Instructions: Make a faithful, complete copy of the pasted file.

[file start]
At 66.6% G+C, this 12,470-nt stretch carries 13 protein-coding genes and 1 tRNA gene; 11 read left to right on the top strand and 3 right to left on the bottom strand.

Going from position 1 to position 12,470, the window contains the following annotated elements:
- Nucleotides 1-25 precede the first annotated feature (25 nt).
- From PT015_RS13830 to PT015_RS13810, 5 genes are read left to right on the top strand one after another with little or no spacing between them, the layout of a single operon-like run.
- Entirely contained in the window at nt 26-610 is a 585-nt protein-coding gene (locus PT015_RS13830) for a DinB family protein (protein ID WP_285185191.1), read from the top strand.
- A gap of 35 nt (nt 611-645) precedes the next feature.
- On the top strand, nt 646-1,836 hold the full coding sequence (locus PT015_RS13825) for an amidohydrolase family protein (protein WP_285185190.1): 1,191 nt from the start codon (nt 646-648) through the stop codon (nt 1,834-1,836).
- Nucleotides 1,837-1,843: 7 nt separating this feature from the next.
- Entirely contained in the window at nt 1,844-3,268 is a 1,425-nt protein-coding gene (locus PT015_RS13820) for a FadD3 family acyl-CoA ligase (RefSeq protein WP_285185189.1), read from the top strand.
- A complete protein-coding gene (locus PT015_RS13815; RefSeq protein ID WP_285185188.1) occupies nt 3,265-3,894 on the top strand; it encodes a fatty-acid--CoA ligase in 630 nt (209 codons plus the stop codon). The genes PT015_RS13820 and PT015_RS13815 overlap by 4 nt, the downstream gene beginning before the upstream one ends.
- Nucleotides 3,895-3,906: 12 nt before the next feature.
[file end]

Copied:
At 66.6% G+C, this 12,470-nt stretch carries 13 protein-coding genes and 1 tRNA gene; 11 read left to right on the top strand and 3 right to left on the bottom strand.

Going from position 1 to position 12,470, the window contains the following annotated elements:
- Nucleotides 1-25 precede the first annotated feature (25 nt).
- From PT015_RS13830 to PT015_RS13810, 5 genes are read left to right on the top strand one after another with little or no spacing between them, the layout of a single operon-like run.
- Entirely contained in the window at nt 26-610 is a 585-nt protein-coding gene (locus PT015_RS13830) for a DinB family protein (protein ID WP_285185191.1), read from the top strand.
- A gap of 35 nt (nt 611-645) precedes the next feature.
- On the top strand, nt 646-1,836 hold the full coding sequence (locus PT015_RS13825) for an amidohydrolase family protein (protein WP_285185190.1): 1,191 nt from the start codon (nt 646-648) through the stop codon (nt 1,834-1,836).
- Nucleotides 1,837-1,843: 7 nt separating this feature from the next.
- Entirely contained in the window at nt 1,844-3,268 is a 1,425-nt protein-coding gene (locus PT015_RS13820) for a FadD3 family acyl-CoA ligase (RefSeq protein WP_285185189.1), read from the top strand.
- A complete protein-coding gene (locus PT015_RS13815; RefSeq protein ID WP_285185188.1) occupies nt 3,265-3,894 on the top strand; it encodes a fatty-acid--CoA ligase in 630 nt (209 codons plus the stop codon). The genes PT015_RS13820 and PT015_RS13815 overlap by 4 nt, the downstream gene beginning before the upstream one ends.
- Nucleotides 3,895-3,906: 12 nt before the next feature.